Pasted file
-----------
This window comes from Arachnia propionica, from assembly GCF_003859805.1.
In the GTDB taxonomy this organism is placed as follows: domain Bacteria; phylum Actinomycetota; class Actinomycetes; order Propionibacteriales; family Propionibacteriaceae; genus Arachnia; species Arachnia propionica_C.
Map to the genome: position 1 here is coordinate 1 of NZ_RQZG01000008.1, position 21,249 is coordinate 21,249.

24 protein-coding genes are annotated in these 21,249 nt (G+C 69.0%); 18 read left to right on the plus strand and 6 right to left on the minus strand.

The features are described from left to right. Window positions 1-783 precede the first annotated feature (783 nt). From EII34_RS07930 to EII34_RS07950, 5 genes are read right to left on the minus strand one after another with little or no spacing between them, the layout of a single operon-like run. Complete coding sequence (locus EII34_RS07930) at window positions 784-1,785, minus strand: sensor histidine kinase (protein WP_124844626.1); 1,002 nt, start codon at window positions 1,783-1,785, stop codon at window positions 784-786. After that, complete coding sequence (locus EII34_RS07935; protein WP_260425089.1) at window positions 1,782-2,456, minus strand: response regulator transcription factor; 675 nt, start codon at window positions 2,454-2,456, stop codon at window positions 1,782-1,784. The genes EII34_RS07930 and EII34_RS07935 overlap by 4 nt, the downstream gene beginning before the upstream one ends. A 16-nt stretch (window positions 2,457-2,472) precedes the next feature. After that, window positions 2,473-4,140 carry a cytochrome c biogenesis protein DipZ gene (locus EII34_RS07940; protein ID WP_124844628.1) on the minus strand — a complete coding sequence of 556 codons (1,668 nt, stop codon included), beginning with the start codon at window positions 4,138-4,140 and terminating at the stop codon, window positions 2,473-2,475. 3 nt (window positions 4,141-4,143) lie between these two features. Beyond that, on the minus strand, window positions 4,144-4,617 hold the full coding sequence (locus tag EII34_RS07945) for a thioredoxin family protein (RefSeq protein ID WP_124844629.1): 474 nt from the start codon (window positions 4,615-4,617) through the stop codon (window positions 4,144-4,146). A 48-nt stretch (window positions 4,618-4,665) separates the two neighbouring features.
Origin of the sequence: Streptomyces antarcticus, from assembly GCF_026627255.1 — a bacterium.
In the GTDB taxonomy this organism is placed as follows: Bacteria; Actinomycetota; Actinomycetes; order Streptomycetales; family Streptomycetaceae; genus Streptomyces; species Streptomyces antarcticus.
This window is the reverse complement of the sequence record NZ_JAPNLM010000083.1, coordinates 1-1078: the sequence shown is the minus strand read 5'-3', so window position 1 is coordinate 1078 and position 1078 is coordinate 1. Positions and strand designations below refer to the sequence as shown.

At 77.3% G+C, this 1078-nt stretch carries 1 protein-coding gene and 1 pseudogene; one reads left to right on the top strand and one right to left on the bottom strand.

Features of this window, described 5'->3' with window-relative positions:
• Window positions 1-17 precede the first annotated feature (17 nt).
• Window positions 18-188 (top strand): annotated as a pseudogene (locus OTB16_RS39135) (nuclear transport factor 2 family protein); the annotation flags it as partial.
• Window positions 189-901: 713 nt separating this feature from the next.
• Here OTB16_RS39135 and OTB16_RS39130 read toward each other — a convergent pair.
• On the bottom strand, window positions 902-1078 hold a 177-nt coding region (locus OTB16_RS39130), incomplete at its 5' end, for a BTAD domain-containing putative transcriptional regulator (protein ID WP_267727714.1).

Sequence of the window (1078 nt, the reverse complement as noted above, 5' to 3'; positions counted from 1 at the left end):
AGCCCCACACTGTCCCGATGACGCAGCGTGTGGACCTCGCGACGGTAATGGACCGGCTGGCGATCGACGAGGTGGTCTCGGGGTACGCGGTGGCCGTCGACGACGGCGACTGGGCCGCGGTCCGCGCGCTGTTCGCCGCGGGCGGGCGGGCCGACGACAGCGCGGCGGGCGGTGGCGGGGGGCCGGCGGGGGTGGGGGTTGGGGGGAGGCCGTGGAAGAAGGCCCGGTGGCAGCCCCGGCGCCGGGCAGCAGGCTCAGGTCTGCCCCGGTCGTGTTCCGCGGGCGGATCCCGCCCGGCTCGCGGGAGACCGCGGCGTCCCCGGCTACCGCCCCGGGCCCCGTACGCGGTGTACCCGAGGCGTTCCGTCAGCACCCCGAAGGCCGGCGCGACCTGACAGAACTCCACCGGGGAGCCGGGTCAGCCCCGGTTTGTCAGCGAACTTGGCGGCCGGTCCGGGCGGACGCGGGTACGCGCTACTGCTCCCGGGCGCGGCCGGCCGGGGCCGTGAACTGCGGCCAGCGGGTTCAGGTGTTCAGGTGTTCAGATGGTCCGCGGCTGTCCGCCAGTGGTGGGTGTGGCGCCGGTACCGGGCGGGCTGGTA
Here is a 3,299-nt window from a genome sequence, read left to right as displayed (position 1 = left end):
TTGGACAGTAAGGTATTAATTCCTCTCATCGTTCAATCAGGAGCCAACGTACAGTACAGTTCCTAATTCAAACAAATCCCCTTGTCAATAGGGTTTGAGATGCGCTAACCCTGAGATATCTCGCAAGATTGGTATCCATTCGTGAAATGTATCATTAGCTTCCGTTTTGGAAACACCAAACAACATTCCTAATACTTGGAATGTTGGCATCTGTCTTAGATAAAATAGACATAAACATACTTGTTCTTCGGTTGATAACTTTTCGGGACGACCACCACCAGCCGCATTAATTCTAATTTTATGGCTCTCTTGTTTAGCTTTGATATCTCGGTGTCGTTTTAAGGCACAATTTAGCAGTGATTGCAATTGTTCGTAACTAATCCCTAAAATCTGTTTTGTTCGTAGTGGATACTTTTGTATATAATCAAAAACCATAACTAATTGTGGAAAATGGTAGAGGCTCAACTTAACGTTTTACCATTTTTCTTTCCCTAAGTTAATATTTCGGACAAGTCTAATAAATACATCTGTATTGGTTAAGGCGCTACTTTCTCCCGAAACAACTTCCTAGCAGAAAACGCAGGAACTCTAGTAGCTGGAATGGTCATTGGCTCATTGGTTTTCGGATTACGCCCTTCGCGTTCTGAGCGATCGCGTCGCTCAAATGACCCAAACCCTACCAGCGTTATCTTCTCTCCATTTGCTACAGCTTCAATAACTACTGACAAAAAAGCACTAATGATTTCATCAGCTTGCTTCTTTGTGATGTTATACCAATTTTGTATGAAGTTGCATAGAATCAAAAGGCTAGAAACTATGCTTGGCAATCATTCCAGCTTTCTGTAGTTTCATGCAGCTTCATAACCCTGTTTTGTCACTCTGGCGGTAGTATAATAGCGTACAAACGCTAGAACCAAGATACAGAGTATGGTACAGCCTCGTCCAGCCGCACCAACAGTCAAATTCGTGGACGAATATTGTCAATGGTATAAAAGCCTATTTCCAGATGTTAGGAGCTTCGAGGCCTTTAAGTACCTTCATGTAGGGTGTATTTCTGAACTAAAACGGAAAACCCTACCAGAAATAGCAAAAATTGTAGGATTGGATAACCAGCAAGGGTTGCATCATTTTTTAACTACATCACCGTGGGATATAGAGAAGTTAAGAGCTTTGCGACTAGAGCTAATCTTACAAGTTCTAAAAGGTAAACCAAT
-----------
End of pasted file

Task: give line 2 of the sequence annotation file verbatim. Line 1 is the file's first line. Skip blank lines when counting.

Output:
In the GTDB taxonomy this organism is placed as follows: domain Bacteria; phylum Actinomycetota; class Actinomycetes; order Propionibacteriales; family Propionibacteriaceae; genus Arachnia; species Arachnia propionica_C.